All that delivers a trading budget result of minus $1 on a 100-day feeding program starting last Friday. As we said in our intro, that’s easily the best result since May last year when feeder cattle prices got very cheap.
The current spot market for 100-day cattle across southeast Queensland processors shows a pretty big spread from around 385c to 410c/kg. We’ve chosen our representative figure for Friday at 395-400c/kg.
Sources tell us that the abundance of grassfed slaughter cattle caused by drought, and the bigger profit margin to processors on cow than steer at present, has partially impacted that spot position for grainfed steer. For evidence of this, look no further than the astronomical prices now being paid for Australian imported 90CL grinding beef into the US, currently at records pushing A500c/kg (see Beef Central’s report last week).
Looking at finished grainfed cattle forward-bought by processors back in December at contract prices around 400c/kg, they are line-ball with the current spot grid price slaughter market. That means processors currently are no better, or worse off, on forward-bought cattle than they are on 100-day steers bought in the current spot market.
Will this week’s weather event deliver?
Looking ahead, it will be interesting to note what current and likely shifts in valuables do to profitability in our next budget. Cattle prices on Friday showed some encouraging signs of firming, most likely due to expectations over the likelihood of rain forecast for southern and central Qld/northern NSW later this week. If it eventuates, feeder prices could easily jump back up to the 90s, which would destroy any prospect of a positive trade, under the weight of heavy increases being experienced in ration price.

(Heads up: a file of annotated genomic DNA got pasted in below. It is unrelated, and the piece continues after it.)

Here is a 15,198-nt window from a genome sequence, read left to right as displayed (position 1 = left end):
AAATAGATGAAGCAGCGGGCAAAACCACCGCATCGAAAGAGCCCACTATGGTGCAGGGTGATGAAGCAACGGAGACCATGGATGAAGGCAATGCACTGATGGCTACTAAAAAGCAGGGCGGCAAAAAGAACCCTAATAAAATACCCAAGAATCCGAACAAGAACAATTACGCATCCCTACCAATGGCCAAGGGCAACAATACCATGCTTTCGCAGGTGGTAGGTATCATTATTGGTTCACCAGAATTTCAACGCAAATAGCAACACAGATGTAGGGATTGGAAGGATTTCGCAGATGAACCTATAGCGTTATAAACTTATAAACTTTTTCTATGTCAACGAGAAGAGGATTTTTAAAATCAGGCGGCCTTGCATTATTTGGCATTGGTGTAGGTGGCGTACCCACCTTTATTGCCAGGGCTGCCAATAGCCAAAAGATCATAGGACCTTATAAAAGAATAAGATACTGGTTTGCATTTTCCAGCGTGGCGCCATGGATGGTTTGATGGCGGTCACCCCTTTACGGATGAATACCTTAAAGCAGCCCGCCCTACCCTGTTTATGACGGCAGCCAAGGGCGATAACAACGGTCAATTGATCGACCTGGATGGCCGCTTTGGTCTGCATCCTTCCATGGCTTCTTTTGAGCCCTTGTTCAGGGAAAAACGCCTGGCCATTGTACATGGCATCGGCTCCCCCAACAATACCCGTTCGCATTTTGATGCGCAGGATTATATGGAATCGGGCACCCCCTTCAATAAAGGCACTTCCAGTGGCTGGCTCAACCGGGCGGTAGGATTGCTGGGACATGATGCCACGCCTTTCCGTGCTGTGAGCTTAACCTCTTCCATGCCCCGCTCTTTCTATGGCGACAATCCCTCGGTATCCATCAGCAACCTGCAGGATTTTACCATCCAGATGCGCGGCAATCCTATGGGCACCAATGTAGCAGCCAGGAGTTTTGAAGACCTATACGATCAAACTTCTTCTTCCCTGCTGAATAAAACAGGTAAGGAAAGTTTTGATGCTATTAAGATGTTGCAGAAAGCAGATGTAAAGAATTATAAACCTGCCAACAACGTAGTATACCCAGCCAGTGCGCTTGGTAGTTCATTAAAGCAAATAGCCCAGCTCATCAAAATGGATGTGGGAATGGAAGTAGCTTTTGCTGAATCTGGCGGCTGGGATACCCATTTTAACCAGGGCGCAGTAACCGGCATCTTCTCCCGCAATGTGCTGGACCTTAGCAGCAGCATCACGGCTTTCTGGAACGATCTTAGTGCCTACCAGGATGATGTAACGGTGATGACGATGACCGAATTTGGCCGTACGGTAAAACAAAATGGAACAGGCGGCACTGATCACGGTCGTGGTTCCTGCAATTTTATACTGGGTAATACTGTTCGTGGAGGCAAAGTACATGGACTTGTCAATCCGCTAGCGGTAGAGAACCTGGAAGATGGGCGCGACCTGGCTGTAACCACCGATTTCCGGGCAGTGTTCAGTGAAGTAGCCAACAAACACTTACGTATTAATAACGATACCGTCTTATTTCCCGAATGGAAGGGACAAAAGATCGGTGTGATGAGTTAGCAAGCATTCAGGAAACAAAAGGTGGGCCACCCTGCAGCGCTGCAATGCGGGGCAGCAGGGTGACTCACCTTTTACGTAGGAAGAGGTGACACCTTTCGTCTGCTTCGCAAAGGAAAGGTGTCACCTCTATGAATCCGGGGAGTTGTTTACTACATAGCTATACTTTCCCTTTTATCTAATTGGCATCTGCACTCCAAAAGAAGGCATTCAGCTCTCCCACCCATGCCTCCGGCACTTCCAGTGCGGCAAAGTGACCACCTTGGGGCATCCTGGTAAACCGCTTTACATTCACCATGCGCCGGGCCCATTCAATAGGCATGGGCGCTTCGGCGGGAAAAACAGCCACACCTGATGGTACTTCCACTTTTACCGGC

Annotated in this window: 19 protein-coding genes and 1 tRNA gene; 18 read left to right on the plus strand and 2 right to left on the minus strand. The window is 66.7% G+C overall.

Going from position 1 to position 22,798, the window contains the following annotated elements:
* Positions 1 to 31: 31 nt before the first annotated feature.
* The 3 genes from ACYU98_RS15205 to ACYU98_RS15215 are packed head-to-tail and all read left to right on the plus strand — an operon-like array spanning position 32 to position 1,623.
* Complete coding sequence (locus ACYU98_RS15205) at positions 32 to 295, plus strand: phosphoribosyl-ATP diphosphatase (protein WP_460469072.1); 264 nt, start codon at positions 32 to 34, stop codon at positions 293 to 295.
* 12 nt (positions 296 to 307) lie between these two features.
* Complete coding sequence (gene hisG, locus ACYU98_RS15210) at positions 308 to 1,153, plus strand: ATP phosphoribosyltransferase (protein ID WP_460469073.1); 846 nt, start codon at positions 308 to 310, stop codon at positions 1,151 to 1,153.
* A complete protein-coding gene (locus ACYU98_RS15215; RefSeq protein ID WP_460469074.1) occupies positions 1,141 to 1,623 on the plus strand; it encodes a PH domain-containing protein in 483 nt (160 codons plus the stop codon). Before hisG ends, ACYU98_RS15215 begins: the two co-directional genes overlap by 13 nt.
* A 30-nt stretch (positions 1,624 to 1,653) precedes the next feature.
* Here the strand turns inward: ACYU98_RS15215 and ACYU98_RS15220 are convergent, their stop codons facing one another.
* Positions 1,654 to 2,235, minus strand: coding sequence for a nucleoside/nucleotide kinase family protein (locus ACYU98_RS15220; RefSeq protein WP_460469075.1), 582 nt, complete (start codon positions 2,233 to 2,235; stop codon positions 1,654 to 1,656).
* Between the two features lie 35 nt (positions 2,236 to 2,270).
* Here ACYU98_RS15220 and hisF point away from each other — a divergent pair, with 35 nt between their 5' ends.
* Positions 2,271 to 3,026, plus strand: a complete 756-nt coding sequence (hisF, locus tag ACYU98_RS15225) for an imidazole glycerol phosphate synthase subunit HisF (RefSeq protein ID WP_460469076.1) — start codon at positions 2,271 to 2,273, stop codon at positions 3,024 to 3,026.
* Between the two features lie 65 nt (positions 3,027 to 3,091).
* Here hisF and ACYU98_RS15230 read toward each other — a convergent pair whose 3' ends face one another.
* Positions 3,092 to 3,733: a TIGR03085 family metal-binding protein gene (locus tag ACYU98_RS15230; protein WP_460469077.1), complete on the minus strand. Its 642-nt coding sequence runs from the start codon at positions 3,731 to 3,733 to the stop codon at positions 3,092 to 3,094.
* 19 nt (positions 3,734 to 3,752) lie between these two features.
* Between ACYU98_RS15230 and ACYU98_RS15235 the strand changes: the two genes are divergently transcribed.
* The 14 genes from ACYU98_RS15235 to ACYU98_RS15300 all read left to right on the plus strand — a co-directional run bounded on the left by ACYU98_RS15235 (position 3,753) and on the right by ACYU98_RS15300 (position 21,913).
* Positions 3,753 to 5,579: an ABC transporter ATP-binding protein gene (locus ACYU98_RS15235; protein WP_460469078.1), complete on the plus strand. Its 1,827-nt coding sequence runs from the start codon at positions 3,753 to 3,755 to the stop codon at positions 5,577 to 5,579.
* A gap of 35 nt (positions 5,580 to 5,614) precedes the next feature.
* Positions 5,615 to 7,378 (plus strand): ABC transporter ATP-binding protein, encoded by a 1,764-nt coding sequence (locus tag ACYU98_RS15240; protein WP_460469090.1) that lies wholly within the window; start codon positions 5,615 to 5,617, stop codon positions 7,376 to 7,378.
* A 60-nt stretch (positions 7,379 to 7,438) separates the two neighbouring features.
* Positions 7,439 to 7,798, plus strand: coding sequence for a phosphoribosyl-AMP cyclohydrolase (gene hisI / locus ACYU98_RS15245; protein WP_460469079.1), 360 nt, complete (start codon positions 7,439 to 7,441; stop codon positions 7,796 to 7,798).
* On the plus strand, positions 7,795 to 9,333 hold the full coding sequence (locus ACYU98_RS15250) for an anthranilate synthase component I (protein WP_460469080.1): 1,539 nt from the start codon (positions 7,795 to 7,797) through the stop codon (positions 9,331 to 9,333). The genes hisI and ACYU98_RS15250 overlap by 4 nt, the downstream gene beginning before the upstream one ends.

All other variables remaining where they are today, a 190c/kg feeder steer in our next budget at the end of the month would push our breakeven figure out to a horrific 447c/kg.
On the other hand, good, widespread rain later this week could also reduce feedlot placement demand – especially if it can produce an oats crop or some late-season grass growth. With export grain price parity perhaps $60-$70/t less than domestic feed grain prices, any slowing in feeder placements could produce some downwards movement in domestic grain price, market watchers suggest.
Beef Central's regular 100-day grainfed breakeven scenario is based on a standard set of representative production variables, ex Darling Downs. They include a 450kg liveweight feeder steer fed 105 days; 356kg dressed weight at slaughter; ADG of 2kg; consumption 15kg/day and a NFE ratio of 7.5:1 (as fed); $25 freight; typical implant program. Bank interest is included. It is important to note that variations exist across production models (feed conversion, daily gain, mortality, morbidity, carcase specification); from feedlot to feedlot; and between mobs of cattle. For a more specific performance forecast on a given mob of cattle, consult with your preferred custom feeder.